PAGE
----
Greece owns fighters, of them are modern jets. Candidates for 4. Past budget cuts forced the HAF to ground many of its F fighters because of a lack of spare parts and maintenance. Recently Greece requested the U. Current and past Budget cuts will likely not have a large impact on HAF capabilities, but they will delay programs for the future. HAF defense modernization program estimated in it was needed to purchase 45 advance training aircraft, 15 SAR helicopters and modern fighters.

In its early years, the Air Force was considered politically right-wing and royalist; indeed, it was known as the "Royal Hellenic Air Force". However, its officer corps proved to be the most politically left-wing of the Armed Forces.

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During the Greek Civil War , the officers of the Greek Army denounced their Air Force counterparts as "leftists" and "communists" and considered them disloyal and unreliable. The only Air Force officer that had a significant role in the dictatorial regime was Antonis Skarmaliorakis. The antagonism between Greece and Turkey has meant that balance in quantitative and qualitative terms has been of the goals of the HAF.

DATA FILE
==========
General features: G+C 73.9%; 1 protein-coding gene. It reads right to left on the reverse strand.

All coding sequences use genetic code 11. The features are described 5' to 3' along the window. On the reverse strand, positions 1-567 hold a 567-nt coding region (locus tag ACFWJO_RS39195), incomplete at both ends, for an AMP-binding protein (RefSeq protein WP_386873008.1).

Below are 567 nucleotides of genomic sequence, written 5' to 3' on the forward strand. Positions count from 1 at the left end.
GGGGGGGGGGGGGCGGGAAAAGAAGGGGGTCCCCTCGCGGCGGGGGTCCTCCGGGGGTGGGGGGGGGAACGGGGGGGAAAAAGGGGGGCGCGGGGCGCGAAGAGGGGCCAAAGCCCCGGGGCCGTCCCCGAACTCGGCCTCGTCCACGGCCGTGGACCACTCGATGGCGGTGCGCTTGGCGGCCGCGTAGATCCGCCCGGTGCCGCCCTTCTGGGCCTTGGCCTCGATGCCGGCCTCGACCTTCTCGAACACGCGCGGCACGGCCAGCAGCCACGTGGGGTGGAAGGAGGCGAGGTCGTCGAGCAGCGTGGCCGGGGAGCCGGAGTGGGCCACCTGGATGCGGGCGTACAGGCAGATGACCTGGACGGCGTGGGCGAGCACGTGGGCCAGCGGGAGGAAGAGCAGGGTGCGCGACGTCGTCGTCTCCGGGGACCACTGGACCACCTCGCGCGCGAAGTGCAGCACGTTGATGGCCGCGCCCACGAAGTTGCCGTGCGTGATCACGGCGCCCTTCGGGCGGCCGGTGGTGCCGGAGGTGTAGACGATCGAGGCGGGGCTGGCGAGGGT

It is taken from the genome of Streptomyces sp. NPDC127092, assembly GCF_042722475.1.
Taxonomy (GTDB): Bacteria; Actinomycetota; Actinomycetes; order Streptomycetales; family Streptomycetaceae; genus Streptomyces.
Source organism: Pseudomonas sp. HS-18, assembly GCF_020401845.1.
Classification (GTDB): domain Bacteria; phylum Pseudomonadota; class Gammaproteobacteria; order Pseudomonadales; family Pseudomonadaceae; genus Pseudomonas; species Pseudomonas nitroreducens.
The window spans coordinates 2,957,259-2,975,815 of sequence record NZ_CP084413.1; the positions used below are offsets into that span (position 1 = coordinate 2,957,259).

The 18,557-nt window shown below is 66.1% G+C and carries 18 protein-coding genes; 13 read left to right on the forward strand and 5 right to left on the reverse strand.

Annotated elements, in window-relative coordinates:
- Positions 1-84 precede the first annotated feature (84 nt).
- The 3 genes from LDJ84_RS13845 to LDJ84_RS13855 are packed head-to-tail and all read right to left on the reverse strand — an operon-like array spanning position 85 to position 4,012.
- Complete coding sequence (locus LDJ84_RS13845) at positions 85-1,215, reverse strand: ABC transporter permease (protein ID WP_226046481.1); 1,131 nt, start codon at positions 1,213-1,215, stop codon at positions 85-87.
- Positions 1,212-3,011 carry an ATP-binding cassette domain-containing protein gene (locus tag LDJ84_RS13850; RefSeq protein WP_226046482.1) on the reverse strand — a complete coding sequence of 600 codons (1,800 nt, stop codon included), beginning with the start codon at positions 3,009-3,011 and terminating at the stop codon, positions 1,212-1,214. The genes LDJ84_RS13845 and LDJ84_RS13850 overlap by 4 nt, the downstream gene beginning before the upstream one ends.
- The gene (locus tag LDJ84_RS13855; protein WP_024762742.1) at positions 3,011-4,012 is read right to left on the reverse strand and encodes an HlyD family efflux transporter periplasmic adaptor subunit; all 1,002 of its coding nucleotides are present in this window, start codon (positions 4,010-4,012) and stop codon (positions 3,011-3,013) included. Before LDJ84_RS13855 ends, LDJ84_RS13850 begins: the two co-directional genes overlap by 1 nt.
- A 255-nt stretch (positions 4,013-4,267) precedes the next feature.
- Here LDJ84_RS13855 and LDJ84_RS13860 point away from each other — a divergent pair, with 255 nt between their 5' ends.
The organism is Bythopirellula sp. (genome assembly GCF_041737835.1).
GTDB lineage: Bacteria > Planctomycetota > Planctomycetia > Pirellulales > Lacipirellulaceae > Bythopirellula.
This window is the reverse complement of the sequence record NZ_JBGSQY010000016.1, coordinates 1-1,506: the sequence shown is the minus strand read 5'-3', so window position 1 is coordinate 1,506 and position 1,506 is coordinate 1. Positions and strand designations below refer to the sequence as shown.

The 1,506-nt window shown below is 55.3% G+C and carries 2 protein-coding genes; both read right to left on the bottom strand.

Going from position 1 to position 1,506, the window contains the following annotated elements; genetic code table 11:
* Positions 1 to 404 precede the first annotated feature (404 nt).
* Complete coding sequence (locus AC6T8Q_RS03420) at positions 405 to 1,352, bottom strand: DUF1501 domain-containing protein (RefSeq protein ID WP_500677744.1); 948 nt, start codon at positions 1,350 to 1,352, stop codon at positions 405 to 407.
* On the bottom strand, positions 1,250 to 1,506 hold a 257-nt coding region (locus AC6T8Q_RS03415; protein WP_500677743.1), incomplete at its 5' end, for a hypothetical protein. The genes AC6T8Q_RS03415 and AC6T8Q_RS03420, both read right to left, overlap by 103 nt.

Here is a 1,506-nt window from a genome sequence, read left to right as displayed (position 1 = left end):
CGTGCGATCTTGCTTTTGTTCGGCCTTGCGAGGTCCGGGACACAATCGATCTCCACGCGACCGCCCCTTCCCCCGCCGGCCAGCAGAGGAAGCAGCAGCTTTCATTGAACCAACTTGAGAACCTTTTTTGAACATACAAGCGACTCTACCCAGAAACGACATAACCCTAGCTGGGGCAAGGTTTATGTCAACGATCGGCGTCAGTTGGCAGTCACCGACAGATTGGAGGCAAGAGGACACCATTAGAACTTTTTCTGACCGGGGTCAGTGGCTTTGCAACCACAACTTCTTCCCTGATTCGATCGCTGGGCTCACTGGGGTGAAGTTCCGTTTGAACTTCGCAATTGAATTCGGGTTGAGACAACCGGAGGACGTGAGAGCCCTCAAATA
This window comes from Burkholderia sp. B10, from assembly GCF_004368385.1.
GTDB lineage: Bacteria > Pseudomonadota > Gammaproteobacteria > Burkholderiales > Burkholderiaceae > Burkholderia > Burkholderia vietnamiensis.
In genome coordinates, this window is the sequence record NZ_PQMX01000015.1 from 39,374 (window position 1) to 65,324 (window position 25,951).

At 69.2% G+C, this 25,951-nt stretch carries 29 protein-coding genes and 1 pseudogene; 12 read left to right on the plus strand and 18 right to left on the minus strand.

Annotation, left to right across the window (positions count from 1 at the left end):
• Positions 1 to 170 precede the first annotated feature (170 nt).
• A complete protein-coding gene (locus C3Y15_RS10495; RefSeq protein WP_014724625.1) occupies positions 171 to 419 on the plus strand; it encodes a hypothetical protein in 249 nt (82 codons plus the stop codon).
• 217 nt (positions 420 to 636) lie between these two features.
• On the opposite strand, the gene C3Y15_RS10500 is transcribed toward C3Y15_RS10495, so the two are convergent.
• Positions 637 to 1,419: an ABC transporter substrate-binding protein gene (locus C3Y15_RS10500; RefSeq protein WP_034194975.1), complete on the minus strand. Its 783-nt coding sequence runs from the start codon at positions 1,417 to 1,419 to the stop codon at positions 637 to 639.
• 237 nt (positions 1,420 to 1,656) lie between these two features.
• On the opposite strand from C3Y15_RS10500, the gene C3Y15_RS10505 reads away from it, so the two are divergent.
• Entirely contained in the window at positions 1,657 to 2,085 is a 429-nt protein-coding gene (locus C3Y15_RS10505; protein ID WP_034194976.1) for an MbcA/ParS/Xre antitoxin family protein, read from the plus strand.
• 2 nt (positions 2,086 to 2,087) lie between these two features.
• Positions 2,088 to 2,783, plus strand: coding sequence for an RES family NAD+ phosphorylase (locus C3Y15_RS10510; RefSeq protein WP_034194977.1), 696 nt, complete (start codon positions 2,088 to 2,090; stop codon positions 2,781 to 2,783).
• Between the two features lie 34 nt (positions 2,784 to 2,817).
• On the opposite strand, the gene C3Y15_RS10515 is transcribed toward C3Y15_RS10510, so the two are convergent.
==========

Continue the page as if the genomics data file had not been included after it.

This may alter current balance of air power. Due to the existence of the Joint Defence Doctrine between Greece and Cyprus is the defence of Cypriot air space, as Cyprus has no air force of its own. HAF aircraft have to be able to reach and stay long enough under combat conditions over Cyprus.

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The distance between the nearest base on the island of Crete to Cyprus is about km. All this makes range one of the most important Hellenic Air Force needs.

History Of Hellenic Air Force (HAF) Part 1/2